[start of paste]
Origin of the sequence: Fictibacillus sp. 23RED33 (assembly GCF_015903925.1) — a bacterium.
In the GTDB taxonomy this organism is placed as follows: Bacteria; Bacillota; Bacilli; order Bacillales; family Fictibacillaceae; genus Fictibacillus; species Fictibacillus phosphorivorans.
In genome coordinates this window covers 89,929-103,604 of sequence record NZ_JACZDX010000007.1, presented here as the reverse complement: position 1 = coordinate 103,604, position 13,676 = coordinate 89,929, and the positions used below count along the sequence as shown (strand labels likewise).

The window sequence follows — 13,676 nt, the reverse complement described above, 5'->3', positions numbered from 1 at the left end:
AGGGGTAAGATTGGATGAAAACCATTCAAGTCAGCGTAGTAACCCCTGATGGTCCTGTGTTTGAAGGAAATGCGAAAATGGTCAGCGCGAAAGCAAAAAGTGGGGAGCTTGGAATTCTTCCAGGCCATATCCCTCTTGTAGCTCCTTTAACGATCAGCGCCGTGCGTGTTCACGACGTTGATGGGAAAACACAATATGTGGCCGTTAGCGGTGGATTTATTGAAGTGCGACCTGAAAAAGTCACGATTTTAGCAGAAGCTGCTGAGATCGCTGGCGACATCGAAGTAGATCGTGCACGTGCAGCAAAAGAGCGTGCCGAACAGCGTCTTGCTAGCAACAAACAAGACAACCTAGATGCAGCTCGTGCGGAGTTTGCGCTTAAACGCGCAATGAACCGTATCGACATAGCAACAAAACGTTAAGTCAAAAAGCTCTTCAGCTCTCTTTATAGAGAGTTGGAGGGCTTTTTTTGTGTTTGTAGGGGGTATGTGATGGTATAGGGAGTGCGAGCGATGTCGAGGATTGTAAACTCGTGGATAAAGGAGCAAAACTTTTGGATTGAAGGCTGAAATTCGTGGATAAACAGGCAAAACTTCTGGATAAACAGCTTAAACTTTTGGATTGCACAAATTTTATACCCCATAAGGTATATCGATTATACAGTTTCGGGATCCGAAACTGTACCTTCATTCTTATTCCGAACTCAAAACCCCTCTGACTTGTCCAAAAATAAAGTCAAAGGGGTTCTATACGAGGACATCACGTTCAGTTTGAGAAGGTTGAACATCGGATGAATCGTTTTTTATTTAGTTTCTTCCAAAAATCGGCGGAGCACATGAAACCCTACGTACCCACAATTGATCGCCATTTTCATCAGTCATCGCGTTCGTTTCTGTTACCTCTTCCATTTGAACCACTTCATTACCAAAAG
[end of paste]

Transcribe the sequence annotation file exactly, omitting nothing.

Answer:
Origin of the sequence: Fictibacillus sp. 23RED33 (assembly GCF_015903925.1) — a bacterium.
In the GTDB taxonomy this organism is placed as follows: Bacteria; Bacillota; Bacilli; order Bacillales; family Fictibacillaceae; genus Fictibacillus; species Fictibacillus phosphorivorans.
In genome coordinates this window covers 89,929-103,604 of sequence record NZ_JACZDX010000007.1, presented here as the reverse complement: position 1 = coordinate 103,604, position 13,676 = coordinate 89,929, and the positions used below count along the sequence as shown (strand labels likewise).

The window sequence follows — 13,676 nt, the reverse complement described above, 5'->3', positions numbered from 1 at the left end:
AGGGGTAAGATTGGATGAAAACCATTCAAGTCAGCGTAGTAACCCCTGATGGTCCTGTGTTTGAAGGAAATGCGAAAATGGTCAGCGCGAAAGCAAAAAGTGGGGAGCTTGGAATTCTTCCAGGCCATATCCCTCTTGTAGCTCCTTTAACGATCAGCGCCGTGCGTGTTCACGACGTTGATGGGAAAACACAATATGTGGCCGTTAGCGGTGGATTTATTGAAGTGCGACCTGAAAAAGTCACGATTTTAGCAGAAGCTGCTGAGATCGCTGGCGACATCGAAGTAGATCGTGCACGTGCAGCAAAAGAGCGTGCCGAACAGCGTCTTGCTAGCAACAAACAAGACAACCTAGATGCAGCTCGTGCGGAGTTTGCGCTTAAACGCGCAATGAACCGTATCGACATAGCAACAAAACGTTAAGTCAAAAAGCTCTTCAGCTCTCTTTATAGAGAGTTGGAGGGCTTTTTTTGTGTTTGTAGGGGGTATGTGATGGTATAGGGAGTGCGAGCGATGTCGAGGATTGTAAACTCGTGGATAAAGGAGCAAAACTTTTGGATTGAAGGCTGAAATTCGTGGATAAACAGGCAAAACTTCTGGATAAACAGCTTAAACTTTTGGATTGCACAAATTTTATACCCCATAAGGTATATCGATTATACAGTTTCGGGATCCGAAACTGTACCTTCATTCTTATTCCGAACTCAAAACCCCTCTGACTTGTCCAAAAATAAAGTCAAAGGGGTTCTATACGAGGACATCACGTTCAGTTTGAGAAGGTTGAACATCGGATGAATCGTTTTTTATTTAGTTTCTTCCAAAAATCGGCGGAGCACATGAAACCCTACGTACCCACAATTGATCGCCATTTTCATCAGTCATCGCGTTCGTTTCTGTTACCTCTTCCATTTGAACCACTTCATTACCAAAAG